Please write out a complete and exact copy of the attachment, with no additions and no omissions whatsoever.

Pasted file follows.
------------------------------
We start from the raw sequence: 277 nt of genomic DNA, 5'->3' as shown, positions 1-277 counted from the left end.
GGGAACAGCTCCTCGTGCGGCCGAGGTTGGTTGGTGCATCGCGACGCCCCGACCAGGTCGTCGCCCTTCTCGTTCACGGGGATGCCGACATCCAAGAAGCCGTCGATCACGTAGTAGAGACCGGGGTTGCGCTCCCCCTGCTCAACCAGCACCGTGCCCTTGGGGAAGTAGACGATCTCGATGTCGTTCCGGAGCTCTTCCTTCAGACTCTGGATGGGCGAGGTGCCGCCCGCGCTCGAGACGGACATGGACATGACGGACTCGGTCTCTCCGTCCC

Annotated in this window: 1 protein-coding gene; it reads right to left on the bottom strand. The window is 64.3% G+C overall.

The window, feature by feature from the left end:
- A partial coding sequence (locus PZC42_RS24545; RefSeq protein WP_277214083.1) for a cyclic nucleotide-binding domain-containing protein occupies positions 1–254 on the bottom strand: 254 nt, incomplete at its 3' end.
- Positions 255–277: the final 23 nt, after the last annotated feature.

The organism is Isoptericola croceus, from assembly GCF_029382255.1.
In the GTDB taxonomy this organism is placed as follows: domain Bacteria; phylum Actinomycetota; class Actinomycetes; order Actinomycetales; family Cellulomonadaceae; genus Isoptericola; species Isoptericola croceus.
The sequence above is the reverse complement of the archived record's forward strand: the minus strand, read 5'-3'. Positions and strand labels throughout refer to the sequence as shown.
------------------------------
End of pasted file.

We start from the raw sequence: 277 nt of genomic DNA, 5'->3' as shown, positions 1-277 counted from the left end.
GGGAACAGCTCCTCGTGCGGCCGAGGTTGGTTGGTGCATCGCGACGCCCCGACCAGGTCGTCGCCCTTCTCGTTCACGGGGATGCCGACATCCAAGAAGCCGTCGATCACGTAGTAGAGACCGGGGTTGCGCTCCCCCTGCTCAACCAGCACCGTGCCCTTGGGGAAGTAGACGATCTCGATGTCGTTCCGGAGCTCTTCCTTCAGACTCTGGATGGGCGAGGTGCCGCCCGCGCTCGAGACGGACATGGACATGACGGACTCGGTCTCTCCGTCCC

Annotated in this window: 1 protein-coding gene; it reads right to left on the bottom strand. The window is 64.3% G+C overall.

The window, feature by feature from the left end:
- A partial coding sequence (locus PZC42_RS24545; RefSeq protein WP_277214083.1) for a cyclic nucleotide-binding domain-containing protein occupies positions 1–254 on the bottom strand: 254 nt, incomplete at its 3' end.
- Positions 255–277: the final 23 nt, after the last annotated feature.

The organism is Isoptericola croceus, from assembly GCF_029382255.1.
In the GTDB taxonomy this organism is placed as follows: domain Bacteria; phylum Actinomycetota; class Actinomycetes; order Actinomycetales; family Cellulomonadaceae; genus Isoptericola; species Isoptericola croceus.
The sequence above is the reverse complement of the archived record's forward strand: the minus strand, read 5'-3'. Positions and strand labels throughout refer to the sequence as shown.